Scott Thybony

Canyon Country Commentator

Scott Thybony has traveled throughout North America on assignments for major magazines, including Smithsonian, Outside, and Men’s Journal.  An article  for National Geographic magazine was translated into a dozen languages, and his book, Canyon Country, sold hundreds of thousands of copies.  He once herded sheep for a Navajo family, having a hogan to call home and all the frybread he could eat.  His commentaries are heard regularly on Arizona Public Radio.

The Grand Staircase-Escalante National Monument in southern Utah is home to countless fossils and ancient pictographs. It's where commentator Scott Thybony went to look at some dinosaur tracks. But he also found something else: a unique rock art panel that Thybony sees as a bond between ancient and modern people, both trying to understand  the world around them. 


There are countless places to go for a great view of the Grand Canyon. Akin's Perch is one of them. That's where the artist Louis Aiken - in the early 1900's - painted one of his large-scale works of a storm swallowing up the Canyon. In this month's Canyon Commentary, Scott Thybony visits Akin's Perch to see the monsoon through a painter's eye.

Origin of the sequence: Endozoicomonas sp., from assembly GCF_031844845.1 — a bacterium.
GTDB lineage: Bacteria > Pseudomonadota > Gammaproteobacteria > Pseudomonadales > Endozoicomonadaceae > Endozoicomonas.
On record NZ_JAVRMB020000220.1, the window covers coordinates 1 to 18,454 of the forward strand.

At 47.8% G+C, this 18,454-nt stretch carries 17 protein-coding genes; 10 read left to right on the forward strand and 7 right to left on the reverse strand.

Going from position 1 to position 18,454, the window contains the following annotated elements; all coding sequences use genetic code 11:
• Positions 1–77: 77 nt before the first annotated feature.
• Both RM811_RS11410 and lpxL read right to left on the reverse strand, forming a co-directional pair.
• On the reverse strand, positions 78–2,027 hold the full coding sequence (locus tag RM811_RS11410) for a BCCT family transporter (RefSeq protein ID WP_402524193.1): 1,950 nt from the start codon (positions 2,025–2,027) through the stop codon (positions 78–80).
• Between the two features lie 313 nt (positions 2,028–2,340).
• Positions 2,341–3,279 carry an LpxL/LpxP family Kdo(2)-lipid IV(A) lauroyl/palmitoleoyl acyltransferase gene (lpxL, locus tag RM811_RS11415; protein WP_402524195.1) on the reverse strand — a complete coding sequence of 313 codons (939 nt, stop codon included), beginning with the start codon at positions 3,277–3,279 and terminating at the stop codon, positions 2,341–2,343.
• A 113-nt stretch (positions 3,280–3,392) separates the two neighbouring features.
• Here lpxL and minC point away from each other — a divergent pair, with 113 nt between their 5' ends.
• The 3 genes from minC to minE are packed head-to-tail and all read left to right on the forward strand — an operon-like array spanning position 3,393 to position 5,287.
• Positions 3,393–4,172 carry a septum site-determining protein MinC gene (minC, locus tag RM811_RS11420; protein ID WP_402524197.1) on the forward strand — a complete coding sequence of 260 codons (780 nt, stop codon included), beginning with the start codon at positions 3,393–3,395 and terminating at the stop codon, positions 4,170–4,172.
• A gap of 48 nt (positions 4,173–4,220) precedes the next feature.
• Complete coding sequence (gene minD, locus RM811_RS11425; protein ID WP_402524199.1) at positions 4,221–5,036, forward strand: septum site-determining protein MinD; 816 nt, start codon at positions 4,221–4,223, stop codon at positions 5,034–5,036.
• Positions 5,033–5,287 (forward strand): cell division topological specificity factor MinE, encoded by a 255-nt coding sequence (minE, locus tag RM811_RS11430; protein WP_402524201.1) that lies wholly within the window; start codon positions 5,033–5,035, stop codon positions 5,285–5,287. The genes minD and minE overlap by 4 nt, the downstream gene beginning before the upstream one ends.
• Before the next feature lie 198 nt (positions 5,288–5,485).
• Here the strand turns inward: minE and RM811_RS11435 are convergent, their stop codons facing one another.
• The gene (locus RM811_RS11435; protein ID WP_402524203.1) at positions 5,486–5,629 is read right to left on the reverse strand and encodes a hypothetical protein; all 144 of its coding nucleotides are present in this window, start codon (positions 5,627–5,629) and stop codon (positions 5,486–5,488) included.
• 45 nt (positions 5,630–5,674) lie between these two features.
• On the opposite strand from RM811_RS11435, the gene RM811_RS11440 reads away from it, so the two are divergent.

onlyinyourstate.com

KNAU commentator Scott Thybony has driven countless miles of dirt road in his quest to track down stories and adventures. His curiosity often lures him down some of Arizona's worst washboard roads. In this month's Canyon Commentary, Thybony  waxes poetic - and mathematical - about the power of a rough dirt road. 


Bruce Dale / National Geographic

Science supports the notion that everything happens for a reason. Traditional Paiute Indians also believe that. At least that's what commentator Scott Thybony came to believe after he took part in a Paiute sweat lodge ceremony. In his latest Canyon Commentary, Thybony tells us about an experience that brought science and cultural tradition together. 


Weekly World News

The Colorado Plateau is a place of "regional improbability" - where heat waves can create visions of crystal clear swimming holes and wind can make it seem like rain falls up, not down. That improbability is something writer Scott Thybony took for granted until he took a trip to Bryce Canyon. In his latest Canyon Commentary, Thybony tells us about the land of flying cows and Grand Canyon alligators.

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